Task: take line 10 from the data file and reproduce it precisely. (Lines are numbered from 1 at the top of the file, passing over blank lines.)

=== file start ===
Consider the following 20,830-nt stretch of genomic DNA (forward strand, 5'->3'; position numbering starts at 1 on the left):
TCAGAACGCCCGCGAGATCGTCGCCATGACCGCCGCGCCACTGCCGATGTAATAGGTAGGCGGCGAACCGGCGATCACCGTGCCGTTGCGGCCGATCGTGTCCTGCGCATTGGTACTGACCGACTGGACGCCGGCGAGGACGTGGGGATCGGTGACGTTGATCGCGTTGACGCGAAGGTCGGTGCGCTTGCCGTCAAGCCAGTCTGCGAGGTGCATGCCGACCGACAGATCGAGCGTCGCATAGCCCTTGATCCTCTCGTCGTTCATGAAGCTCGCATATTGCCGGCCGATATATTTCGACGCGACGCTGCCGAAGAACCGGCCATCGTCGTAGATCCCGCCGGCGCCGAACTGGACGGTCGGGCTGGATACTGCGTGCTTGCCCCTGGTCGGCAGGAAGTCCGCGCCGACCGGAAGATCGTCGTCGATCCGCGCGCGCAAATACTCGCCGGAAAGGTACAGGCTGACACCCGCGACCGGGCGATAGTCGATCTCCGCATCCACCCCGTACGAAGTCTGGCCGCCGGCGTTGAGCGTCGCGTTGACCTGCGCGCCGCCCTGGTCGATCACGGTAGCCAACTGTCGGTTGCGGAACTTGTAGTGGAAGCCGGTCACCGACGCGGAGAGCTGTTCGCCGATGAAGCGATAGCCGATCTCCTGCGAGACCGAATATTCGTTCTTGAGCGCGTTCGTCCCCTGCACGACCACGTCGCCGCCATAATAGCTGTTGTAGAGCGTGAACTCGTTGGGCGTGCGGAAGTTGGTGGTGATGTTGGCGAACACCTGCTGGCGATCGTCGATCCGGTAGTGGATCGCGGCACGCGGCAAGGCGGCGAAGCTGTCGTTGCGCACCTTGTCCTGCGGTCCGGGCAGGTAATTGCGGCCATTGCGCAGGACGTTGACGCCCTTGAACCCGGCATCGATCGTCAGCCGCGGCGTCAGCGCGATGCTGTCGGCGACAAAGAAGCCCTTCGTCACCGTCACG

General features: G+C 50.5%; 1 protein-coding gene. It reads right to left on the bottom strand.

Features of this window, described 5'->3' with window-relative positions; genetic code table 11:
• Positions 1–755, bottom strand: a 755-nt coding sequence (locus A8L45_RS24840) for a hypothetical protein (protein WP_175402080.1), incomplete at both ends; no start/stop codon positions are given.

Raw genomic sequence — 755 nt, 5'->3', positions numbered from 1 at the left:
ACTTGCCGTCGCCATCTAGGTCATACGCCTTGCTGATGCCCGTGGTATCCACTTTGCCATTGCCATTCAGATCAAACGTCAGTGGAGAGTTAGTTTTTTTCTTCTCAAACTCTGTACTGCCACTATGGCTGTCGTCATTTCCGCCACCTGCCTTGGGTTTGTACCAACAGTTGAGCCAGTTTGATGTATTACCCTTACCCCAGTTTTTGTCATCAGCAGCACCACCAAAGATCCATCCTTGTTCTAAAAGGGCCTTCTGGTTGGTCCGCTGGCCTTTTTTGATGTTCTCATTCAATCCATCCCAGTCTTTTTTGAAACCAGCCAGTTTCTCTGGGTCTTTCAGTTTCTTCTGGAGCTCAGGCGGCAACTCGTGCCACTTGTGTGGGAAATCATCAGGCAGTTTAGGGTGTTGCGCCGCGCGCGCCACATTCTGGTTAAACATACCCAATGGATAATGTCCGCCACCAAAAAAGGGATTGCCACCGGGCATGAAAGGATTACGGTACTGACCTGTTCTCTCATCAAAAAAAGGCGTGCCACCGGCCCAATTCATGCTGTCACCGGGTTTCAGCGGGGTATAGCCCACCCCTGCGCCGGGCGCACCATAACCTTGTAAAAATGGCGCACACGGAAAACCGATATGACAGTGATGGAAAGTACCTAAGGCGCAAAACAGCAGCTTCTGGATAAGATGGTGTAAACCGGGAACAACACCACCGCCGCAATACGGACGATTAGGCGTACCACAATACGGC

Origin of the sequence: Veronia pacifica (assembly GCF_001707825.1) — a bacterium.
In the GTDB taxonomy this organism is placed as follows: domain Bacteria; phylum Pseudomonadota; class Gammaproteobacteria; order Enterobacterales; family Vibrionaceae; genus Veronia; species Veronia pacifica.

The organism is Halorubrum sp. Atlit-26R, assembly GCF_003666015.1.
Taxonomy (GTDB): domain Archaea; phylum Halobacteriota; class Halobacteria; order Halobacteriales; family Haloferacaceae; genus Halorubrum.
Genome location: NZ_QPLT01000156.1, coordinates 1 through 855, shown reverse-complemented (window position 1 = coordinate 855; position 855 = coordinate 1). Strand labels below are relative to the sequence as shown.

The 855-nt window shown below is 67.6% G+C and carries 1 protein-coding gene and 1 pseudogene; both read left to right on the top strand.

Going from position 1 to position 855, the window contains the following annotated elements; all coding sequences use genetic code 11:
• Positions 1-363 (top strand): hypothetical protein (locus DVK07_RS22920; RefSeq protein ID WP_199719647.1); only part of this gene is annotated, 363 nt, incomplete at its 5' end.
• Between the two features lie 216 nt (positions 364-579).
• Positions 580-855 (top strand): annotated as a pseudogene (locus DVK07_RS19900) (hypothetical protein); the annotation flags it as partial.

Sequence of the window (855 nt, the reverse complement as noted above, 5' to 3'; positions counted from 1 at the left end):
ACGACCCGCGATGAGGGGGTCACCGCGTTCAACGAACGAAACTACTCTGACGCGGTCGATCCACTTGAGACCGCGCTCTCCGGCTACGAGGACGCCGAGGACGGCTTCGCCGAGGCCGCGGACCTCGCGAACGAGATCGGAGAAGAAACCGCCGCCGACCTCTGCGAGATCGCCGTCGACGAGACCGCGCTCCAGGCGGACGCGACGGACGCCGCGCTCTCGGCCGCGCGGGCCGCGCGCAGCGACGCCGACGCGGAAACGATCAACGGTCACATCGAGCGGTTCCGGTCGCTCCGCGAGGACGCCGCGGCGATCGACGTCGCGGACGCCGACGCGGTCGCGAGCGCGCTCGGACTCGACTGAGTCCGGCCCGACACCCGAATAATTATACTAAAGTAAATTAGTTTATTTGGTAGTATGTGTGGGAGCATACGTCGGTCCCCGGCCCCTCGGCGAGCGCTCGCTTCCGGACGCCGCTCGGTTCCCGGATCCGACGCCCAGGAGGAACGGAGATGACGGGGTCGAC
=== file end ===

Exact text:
The organism is Halorubrum sp. Atlit-26R, assembly GCF_003666015.1.